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Retail Boost for Russia but No Real Growth Prospects Seen Until 2017

Country joins elite club of nations serviced by more than 50% of the world's leading retail brands.

Photo: Jumping aboard the brand wagon: Henry Cotton’s rolls into Russia.
Jumping aboard the brand wagon: Henry Cotton's rolls into Russia.
Photo: Jumping aboard the brand wagon: Henry Cotton’s rolls into Russia.
Jumping aboard the brand wagon: Henry Cotton's rolls into Russia.

For the first time, more than 50% of the world's leading retail chains now operate in Russia. This sees the country admitted to an exclusive club of nations that command such attention from global merchandisers, with the existing members including the UK, the US, the UAE and China.

This is the second positive development for the country's beleaguered economy is as many months. Back in April, the World Bank predicted that Russia would return to growth – albeit by a modest 1.1% – in 2017. In something of a caveat, however, it also forecast that the country's economy would shrink by a further 1.9% in 2016 before tempered growth was resumed.

In total, 52 global retail chains launched their first stores in Russia in 2015. Predictably, the bulk of these – some 40 outlets – were opened in Moscow, with the remainder opting for one of the country's less expensive cities for their initial venture into the market. Regardless of location, it is believed that all of these retailers succeeded in renegotiating their rental terms to their own advantages by the end of last year. This was largely because the availability of commercial property still continues to considerably outweigh demand across Russia.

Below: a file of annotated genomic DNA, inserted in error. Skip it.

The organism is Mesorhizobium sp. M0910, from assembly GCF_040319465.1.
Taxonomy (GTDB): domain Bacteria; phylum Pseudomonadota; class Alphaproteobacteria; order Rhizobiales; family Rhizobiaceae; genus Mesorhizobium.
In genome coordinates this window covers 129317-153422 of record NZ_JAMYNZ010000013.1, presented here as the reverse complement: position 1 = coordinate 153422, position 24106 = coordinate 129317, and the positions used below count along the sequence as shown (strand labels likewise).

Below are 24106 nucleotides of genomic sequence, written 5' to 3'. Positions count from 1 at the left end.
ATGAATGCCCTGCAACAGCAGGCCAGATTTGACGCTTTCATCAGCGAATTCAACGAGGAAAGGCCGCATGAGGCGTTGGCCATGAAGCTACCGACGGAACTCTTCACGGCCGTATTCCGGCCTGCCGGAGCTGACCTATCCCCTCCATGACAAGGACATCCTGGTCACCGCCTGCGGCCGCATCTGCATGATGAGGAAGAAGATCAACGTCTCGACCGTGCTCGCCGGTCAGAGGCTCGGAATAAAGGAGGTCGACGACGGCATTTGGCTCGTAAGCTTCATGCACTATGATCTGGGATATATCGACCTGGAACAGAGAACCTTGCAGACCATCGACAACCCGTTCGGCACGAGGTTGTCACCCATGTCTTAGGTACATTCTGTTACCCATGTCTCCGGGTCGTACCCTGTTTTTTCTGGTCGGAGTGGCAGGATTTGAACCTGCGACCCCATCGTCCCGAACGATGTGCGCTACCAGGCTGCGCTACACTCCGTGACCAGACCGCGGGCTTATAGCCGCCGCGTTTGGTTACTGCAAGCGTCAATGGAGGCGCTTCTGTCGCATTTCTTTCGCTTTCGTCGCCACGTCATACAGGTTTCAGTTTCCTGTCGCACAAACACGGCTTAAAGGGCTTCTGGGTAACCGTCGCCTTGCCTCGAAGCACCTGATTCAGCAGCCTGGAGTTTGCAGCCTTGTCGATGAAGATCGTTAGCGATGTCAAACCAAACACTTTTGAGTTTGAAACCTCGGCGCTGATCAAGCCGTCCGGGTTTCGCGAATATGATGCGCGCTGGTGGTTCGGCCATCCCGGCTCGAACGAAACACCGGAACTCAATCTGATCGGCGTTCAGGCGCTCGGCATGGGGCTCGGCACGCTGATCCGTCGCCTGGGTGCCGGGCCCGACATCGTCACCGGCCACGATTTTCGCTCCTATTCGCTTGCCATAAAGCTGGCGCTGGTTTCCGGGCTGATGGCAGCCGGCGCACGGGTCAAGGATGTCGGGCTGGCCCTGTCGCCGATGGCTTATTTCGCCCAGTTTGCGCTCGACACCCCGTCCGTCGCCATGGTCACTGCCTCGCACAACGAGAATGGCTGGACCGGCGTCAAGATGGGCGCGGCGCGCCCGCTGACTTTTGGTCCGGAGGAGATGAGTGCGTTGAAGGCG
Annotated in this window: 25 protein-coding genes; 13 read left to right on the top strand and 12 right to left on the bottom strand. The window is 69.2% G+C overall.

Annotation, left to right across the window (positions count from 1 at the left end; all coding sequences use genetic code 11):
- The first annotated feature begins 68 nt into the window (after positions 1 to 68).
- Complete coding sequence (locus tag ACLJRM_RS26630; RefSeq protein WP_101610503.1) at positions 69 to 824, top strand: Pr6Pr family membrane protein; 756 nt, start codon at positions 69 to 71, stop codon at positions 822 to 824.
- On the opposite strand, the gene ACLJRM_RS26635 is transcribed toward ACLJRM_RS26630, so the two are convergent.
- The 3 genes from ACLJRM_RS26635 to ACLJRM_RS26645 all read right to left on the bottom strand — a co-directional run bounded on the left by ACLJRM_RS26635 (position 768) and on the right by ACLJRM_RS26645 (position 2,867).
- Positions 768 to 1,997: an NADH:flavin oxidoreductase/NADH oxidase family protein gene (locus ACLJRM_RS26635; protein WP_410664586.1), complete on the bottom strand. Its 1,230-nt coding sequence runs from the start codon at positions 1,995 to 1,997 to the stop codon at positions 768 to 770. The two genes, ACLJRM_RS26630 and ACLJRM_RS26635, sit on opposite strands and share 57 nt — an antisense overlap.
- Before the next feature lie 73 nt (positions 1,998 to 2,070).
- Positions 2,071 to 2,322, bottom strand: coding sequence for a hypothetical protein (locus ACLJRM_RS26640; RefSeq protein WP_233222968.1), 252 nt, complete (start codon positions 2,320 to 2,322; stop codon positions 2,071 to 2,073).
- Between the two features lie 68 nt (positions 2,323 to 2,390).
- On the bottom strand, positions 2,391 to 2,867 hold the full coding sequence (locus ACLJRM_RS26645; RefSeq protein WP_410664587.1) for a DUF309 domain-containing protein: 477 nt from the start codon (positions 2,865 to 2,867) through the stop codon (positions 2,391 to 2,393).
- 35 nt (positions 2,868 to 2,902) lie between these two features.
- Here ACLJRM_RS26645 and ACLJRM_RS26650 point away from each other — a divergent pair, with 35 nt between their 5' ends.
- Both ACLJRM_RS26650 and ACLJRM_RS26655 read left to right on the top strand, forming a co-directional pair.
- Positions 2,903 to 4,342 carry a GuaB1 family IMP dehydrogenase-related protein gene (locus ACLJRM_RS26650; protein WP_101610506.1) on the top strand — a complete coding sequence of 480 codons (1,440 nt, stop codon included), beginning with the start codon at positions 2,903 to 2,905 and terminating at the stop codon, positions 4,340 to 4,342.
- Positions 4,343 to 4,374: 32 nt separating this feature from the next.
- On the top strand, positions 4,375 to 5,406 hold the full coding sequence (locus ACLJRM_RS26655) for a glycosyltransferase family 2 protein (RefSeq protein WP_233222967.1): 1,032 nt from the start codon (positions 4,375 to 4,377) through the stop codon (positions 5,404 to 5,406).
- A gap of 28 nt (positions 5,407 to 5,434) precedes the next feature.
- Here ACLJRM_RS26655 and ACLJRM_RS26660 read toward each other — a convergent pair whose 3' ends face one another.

Aside from Moscow, the most popular cities with multinational retailers proved to be St Petersburg, Yekaterinburg, Nizhny Novgorod and Samara. All of these cities are home to international standard shopping malls complete with globally significant anchor retailers, including IKEA (Sweden), OBI (Germany) and Auchan (France).

Among the retailers making their Russian debut in 2015 were Tsumori Chiasto, MCS, Malo, Nelva and Henry Cotton's. Overall, the most significant proportion of these newcomers – some 25% – came from Italy.

Balanced against these arrivals, however, was the departure of a number of familiar names from the Russian High Street. In total, 11 retailers exited the market, primarily those in the clothing, footwear and accessories sectors. These closures were headlined by several British retailers, most notably Laura Ashley, New Look, Esprit, OVS and River Island. Another high profile casualty came in the form of Finland's Stockmann Department Stores, which sold its retail operation to Debenhams' Russian franchisee.

Sadly, the more recent news has also been less than reassuring. Finland's Kesko Group has announced it is to sell its Intersport sporting goods and sportswear stores. While the company has been developing the brand as a licensee in Russia for several years now, it has pulled out following falling sales and increased competition from two rival chains – France's Decathlon and Russia's Sportmaster. In a similarly disappointing move, UK-owned Monsoon Accessorize has sold its Russian operation to Podium Market, a domestic fashion and accessories retailer.

Despite these mixed signals, a number of commentators see this as the ideal time for new brands and overseas retailers to enter the Russian market. This could see such operators take advantage of the depressed property market and the competitively priced promotional and logistics support available across the country. In terms of an added incentive, hard-pushed Russian consumers are said to be extremely open to new – but competitively-priced brands.

Leonid Orlov, Moscow Consultant

Content provided by Picture: HKTDC Research
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